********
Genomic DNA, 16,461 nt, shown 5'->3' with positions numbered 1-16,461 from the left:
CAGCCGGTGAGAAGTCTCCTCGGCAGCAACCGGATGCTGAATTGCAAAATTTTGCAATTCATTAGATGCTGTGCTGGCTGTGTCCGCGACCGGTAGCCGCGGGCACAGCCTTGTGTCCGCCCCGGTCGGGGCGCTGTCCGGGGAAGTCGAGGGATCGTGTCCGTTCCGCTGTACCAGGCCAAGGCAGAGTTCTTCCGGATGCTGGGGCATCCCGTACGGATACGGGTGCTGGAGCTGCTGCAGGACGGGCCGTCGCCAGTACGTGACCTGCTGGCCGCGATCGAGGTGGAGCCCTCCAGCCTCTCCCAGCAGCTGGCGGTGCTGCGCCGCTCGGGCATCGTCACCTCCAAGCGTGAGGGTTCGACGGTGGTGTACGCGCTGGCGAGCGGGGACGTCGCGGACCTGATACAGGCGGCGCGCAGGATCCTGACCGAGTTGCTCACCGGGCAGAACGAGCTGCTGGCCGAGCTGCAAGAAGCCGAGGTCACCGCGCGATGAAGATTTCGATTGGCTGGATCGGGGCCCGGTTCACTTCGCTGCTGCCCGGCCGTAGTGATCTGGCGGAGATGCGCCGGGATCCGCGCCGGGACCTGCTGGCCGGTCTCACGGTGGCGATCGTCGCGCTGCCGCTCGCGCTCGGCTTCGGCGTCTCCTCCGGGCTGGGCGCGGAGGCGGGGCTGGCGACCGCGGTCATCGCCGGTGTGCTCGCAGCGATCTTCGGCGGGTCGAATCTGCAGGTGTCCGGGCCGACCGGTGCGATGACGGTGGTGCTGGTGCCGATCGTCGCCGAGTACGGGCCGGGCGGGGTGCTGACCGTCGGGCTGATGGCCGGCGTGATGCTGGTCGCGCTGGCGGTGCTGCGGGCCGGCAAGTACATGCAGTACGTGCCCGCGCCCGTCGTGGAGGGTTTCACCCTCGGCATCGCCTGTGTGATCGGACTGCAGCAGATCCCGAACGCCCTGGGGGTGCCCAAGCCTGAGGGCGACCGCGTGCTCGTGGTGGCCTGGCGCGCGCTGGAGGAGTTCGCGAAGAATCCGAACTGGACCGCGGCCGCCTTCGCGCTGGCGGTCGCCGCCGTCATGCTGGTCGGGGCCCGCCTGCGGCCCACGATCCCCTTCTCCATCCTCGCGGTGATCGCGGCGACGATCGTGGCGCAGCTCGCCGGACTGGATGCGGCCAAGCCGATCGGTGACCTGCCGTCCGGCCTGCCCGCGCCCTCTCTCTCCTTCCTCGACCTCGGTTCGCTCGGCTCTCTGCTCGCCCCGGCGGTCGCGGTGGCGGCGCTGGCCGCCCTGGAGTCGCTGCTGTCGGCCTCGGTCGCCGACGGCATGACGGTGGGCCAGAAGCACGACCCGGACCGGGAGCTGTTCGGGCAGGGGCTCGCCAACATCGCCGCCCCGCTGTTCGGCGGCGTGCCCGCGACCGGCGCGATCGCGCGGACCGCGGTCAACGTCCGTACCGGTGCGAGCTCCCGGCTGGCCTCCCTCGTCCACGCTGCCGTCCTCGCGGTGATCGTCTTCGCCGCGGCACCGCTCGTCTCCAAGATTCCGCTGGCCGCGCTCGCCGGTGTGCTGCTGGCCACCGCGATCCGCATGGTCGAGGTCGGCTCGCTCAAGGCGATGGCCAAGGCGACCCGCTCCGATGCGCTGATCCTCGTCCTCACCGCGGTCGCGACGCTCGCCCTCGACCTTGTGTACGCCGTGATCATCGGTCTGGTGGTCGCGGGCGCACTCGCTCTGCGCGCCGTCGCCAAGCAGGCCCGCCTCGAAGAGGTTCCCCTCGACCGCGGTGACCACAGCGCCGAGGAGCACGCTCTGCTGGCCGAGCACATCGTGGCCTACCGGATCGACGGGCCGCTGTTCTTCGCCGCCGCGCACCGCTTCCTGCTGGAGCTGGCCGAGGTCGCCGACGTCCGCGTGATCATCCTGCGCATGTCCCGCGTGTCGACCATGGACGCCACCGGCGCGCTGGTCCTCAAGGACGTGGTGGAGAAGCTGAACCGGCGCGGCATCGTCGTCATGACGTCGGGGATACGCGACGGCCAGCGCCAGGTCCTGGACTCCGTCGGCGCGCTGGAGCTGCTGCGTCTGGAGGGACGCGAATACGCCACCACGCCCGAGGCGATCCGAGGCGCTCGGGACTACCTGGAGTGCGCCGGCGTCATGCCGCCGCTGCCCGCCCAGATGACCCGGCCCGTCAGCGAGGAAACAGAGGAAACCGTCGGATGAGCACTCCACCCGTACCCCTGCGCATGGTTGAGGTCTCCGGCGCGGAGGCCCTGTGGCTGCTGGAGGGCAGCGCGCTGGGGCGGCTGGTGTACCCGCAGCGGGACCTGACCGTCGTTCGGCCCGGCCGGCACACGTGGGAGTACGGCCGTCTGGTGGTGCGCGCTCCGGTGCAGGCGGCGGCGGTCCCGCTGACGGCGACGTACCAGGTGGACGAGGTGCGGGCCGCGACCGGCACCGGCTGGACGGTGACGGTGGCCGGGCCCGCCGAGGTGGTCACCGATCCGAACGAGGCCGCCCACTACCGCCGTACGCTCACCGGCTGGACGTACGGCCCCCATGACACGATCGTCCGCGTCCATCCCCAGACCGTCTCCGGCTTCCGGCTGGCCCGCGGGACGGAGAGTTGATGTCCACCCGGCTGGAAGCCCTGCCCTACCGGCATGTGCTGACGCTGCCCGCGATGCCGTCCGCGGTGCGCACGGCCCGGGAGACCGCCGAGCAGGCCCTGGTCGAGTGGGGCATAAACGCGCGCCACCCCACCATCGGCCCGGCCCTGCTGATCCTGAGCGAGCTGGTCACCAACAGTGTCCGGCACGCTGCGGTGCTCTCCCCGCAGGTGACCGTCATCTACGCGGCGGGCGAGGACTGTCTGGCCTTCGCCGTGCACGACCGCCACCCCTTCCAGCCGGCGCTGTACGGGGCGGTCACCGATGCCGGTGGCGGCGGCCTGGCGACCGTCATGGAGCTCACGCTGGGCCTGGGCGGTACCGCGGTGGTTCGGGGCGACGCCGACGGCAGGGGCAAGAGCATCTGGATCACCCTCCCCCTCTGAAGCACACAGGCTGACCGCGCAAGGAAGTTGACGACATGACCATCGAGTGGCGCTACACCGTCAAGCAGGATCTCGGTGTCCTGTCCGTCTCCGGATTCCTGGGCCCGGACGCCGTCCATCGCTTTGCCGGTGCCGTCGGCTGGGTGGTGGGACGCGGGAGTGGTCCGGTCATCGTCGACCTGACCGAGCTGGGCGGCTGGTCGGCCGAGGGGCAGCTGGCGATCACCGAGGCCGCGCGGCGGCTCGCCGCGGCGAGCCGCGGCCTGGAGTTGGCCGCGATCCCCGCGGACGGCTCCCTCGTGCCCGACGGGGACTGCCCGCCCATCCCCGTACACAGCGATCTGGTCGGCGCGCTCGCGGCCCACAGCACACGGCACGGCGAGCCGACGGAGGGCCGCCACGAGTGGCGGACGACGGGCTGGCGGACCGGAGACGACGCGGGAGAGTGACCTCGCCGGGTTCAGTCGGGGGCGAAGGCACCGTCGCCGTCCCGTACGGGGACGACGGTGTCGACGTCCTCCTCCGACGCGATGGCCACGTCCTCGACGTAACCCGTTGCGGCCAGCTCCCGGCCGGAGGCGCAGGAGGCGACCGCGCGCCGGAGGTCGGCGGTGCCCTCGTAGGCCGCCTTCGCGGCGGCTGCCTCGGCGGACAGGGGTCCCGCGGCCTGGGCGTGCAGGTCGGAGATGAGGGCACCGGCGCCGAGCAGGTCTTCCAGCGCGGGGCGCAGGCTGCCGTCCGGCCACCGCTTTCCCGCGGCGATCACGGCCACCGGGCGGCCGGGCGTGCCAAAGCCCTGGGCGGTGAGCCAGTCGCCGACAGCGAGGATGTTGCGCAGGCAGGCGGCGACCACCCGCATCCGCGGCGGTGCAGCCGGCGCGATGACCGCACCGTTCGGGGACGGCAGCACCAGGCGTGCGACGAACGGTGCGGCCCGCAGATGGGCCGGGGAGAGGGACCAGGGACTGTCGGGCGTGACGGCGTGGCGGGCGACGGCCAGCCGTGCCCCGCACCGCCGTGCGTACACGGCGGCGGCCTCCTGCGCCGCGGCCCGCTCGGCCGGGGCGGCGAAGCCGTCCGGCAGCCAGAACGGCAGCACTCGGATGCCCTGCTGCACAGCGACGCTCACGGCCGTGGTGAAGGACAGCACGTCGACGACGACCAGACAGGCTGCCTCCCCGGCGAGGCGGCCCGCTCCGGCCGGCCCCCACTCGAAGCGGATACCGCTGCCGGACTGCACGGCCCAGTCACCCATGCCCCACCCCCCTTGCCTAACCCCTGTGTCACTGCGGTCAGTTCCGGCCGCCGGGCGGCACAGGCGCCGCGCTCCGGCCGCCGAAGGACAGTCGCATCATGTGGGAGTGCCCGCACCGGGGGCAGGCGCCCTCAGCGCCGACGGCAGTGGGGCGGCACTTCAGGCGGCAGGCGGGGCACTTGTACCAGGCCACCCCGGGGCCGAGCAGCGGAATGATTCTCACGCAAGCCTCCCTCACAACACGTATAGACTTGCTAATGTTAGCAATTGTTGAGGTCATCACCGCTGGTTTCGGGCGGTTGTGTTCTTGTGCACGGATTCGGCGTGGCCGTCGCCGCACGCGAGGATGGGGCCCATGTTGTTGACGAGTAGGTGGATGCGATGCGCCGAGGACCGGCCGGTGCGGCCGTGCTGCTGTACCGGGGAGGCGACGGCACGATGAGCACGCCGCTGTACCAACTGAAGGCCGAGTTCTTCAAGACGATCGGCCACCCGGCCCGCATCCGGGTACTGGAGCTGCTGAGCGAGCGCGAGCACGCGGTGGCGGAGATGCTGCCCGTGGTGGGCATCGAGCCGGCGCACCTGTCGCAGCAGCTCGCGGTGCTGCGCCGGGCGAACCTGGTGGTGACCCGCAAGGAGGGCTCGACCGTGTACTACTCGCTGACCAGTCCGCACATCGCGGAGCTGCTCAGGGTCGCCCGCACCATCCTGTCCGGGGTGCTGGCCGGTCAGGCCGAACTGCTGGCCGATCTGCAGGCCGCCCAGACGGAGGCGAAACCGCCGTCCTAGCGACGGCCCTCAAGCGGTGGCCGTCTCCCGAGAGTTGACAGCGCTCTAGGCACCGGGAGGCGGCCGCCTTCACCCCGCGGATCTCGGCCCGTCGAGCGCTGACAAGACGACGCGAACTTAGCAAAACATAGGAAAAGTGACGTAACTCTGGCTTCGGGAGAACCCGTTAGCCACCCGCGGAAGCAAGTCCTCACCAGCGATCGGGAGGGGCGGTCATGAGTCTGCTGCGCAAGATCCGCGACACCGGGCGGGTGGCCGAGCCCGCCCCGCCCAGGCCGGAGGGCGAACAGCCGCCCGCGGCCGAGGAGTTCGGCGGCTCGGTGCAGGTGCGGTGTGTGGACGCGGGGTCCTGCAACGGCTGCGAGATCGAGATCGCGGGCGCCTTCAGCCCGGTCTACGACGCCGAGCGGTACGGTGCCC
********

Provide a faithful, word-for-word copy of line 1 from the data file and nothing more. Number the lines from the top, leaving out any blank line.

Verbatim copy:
Genomic DNA, 16,461 nt, shown 5'->3' with positions numbered 1-16,461 from the left: